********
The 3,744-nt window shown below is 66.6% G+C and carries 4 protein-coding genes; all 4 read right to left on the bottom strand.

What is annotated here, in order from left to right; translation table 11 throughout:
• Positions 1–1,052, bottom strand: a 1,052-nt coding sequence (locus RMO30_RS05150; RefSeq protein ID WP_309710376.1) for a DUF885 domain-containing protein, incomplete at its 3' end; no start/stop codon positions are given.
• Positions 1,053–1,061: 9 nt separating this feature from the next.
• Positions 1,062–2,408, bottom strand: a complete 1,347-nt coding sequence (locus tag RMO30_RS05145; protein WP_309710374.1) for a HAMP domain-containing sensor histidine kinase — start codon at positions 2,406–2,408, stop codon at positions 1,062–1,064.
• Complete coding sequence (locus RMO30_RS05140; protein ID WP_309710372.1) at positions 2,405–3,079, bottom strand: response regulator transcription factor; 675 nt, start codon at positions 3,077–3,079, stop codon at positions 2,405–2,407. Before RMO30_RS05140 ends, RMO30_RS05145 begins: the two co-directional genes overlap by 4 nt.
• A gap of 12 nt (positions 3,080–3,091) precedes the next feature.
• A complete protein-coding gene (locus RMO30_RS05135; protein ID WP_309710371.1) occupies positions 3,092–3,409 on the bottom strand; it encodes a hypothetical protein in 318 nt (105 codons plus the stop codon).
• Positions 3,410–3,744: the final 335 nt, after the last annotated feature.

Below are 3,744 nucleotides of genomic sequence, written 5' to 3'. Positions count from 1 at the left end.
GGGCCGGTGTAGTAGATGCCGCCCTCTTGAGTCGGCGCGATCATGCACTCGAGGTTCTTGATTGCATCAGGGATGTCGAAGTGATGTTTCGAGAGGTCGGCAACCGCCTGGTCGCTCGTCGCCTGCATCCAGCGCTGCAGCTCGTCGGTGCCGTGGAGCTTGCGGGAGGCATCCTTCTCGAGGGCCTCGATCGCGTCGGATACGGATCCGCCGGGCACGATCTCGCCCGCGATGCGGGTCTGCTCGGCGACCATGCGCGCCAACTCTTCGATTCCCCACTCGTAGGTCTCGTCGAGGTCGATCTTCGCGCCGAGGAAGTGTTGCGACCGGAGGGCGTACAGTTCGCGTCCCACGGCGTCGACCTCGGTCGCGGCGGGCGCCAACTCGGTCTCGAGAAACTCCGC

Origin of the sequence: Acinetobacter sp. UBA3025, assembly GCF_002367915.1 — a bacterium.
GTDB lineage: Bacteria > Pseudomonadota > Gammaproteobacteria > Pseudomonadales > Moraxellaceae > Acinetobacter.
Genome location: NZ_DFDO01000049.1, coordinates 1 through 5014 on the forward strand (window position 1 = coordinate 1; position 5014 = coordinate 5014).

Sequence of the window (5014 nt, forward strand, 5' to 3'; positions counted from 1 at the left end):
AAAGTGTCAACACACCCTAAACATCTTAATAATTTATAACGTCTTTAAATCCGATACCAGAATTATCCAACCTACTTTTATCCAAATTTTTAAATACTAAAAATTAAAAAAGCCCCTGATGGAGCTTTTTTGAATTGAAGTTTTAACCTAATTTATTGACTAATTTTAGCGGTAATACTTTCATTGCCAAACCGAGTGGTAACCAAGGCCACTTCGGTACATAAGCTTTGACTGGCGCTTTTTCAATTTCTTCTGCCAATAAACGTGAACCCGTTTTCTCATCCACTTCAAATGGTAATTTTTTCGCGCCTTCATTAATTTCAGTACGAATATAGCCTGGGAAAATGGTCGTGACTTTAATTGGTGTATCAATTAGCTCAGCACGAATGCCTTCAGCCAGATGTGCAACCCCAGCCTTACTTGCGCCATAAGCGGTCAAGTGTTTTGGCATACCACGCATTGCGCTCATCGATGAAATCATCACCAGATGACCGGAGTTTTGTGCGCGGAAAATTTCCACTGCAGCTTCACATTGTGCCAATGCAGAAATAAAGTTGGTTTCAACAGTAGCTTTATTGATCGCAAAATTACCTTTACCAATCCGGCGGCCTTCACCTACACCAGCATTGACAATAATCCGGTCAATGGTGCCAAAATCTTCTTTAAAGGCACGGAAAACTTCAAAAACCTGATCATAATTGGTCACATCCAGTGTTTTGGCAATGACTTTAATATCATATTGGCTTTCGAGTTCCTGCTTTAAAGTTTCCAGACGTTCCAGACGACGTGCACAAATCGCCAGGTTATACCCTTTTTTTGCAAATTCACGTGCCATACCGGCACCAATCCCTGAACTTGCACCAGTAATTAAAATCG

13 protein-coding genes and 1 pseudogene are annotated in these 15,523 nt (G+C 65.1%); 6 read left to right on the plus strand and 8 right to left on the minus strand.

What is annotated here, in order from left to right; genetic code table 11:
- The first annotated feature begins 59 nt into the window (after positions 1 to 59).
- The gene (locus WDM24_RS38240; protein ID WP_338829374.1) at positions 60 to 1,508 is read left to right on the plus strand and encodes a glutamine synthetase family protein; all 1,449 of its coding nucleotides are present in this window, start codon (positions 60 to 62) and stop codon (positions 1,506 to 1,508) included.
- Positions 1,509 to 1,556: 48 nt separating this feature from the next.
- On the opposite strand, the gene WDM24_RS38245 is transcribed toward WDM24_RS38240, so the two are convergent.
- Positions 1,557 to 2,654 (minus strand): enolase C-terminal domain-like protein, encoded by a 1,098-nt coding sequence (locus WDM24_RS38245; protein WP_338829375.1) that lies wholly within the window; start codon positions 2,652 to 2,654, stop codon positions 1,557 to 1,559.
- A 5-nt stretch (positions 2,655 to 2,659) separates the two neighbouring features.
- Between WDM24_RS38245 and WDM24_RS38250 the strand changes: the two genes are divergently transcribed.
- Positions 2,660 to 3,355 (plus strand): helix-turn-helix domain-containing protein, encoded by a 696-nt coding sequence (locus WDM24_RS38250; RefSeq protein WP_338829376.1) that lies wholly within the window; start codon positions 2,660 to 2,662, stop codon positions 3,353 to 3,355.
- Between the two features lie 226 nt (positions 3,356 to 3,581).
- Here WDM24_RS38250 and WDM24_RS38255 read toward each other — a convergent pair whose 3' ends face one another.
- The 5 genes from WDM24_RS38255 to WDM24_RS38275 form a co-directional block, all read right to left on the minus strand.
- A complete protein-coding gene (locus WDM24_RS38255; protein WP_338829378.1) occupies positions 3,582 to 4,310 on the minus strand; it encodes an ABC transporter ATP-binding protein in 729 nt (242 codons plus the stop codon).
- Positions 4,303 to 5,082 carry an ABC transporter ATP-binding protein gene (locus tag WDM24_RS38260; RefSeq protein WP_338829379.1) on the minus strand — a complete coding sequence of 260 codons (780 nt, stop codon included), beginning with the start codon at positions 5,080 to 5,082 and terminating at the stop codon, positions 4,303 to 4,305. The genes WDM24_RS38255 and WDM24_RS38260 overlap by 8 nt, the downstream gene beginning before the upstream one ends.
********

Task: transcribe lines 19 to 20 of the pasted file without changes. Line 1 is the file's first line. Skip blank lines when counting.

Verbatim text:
- The first annotated feature begins 59 nt into the window (after positions 1 to 59).
- The gene (locus WDM24_RS38240; protein ID WP_338829374.1) at positions 60 to 1,508 is read left to right on the plus strand and encodes a glutamine synthetase family protein; all 1,449 of its coding nucleotides are present in this window, start codon (positions 60 to 62) and stop codon (positions 1,506 to 1,508) included.